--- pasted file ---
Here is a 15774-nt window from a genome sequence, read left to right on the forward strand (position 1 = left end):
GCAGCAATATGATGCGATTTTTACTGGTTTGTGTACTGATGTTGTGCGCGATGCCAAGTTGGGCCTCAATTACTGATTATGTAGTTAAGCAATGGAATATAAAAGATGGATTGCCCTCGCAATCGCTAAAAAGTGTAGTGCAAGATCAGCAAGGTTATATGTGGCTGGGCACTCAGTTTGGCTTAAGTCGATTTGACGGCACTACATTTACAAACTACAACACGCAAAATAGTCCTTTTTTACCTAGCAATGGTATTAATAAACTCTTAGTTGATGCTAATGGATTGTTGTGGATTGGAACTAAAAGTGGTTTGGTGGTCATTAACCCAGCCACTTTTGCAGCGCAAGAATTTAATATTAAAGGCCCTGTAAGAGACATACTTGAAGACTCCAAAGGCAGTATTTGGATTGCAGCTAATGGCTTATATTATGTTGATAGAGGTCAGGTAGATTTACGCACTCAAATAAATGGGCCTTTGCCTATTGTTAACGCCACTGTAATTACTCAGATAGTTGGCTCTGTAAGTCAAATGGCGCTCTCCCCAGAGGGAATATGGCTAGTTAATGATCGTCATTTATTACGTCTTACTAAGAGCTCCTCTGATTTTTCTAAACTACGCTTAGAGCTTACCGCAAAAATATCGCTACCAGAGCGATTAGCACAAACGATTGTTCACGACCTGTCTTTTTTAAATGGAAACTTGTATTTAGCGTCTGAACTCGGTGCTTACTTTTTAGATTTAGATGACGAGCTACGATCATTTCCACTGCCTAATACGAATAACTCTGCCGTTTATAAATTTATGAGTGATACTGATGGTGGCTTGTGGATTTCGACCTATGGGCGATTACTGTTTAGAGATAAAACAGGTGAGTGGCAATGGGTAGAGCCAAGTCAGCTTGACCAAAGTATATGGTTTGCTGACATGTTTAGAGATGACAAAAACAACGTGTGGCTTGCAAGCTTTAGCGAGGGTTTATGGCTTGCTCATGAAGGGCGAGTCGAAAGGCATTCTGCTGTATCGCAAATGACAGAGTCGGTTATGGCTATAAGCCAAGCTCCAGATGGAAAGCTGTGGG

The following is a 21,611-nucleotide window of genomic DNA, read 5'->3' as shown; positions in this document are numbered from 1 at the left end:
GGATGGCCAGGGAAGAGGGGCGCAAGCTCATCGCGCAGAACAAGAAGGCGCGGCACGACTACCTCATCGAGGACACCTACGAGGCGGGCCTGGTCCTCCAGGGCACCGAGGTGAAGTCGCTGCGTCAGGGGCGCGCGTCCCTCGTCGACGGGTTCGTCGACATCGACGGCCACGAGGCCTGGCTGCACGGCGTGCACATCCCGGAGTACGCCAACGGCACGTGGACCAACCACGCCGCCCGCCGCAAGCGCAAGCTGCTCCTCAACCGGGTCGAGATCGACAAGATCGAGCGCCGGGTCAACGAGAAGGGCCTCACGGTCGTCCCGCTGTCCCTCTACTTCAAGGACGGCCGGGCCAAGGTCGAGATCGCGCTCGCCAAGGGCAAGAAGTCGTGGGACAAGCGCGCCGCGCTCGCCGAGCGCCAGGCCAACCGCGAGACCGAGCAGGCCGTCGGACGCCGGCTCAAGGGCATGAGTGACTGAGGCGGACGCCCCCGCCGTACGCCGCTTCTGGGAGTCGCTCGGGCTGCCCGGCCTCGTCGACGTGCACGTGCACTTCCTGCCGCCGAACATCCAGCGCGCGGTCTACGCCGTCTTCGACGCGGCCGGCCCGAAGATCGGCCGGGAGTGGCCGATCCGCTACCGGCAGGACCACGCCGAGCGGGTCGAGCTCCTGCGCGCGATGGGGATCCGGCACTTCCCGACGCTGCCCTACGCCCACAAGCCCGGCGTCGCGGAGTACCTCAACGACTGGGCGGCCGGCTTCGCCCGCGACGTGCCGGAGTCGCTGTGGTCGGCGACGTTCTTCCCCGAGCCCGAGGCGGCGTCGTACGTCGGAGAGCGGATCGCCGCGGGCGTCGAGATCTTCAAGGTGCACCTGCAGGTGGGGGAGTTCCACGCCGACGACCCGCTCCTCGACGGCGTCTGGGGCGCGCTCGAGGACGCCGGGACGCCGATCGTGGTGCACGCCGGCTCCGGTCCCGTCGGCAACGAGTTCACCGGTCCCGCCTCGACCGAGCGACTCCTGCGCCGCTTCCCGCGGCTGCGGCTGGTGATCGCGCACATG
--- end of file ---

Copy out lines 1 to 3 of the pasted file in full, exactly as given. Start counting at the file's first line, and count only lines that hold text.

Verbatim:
Here is a 15774-nt window from a genome sequence, read left to right on the forward strand (position 1 = left end):
GCAGCAATATGATGCGATTTTTACTGGTTTGTGTACTGATGTTGTGCGCGATGCCAAGTTGGGCCTCAATTACTGATTATGTAGTTAAGCAATGGAATATAAAAGATGGATTGCCCTCGCAATCGCTAAAAAGTGTAGTGCAAGATCAGCAAGGTTATATGTGGCTGGGCACTCAGTTTGGCTTAAGTCGATTTGACGGCACTACATTTACAAACTACAACACGCAAAATAGTCCTTTTTTACCTAGCAATGGTATTAATAAACTCTTAGTTGATGCTAATGGATTGTTGTGGATTGGAACTAAAAGTGGTTTGGTGGTCATTAACCCAGCCACTTTTGCAGCGCAAGAATTTAATATTAAAGGCCCTGTAAGAGACATACTTGAAGACTCCAAAGGCAGTATTTGGATTGCAGCTAATGGCTTATATTATGTTGATAGAGGTCAGGTAGATTTACGCACTCAAATAAATGGGCCTTTGCCTATTGTTAACGCCACTGTAATTACTCAGATAGTTGGCTCTGTAAGTCAAATGGCGCTCTCCCCAGAGGGAATATGGCTAGTTAATGATCGTCATTTATTACGTCTTACTAAGAGCTCCTCTGATTTTTCTAAACTACGCTTAGAGCTTACCGCAAAAATATCGCTACCAGAGCGATTAGCACAAACGATTGTTCACGACCTGTCTTTTTTAAATGGAAACTTGTATTTAGCGTCTGAACTCGGTGCTTACTTTTTAGATTTAGATGACGAGCTACGATCATTTCCACTGCCTAATACGAATAACTCTGCCGTTTATAAATTTATGAGTGATACTGATGGTGGCTTGTGGATTTCGACCTATGGGCGATTACTGTTTAGAGATAAAACAGGTGAGTGGCAATGGGTAGAGCCAAGTCAGCTTGACCAAAGTATATGGTTTGCTGACATGTTTAGAGATGACAAAAACAACGTGTGGCTTGCAAGCTTTAGCGAGGGTTTATGGCTTGCTCATGAAGGGCGAGTCGAAAGGCATTCTGCTGTATCGCAAATGACAGAGTCGGTTATGGCTATAAGCCAAGCTCCAGATGGAAAGCTGTGGG

The following is a 21,611-nucleotide window of genomic DNA, read 5'->3' as shown; positions in this document are numbered from 1 at the left end: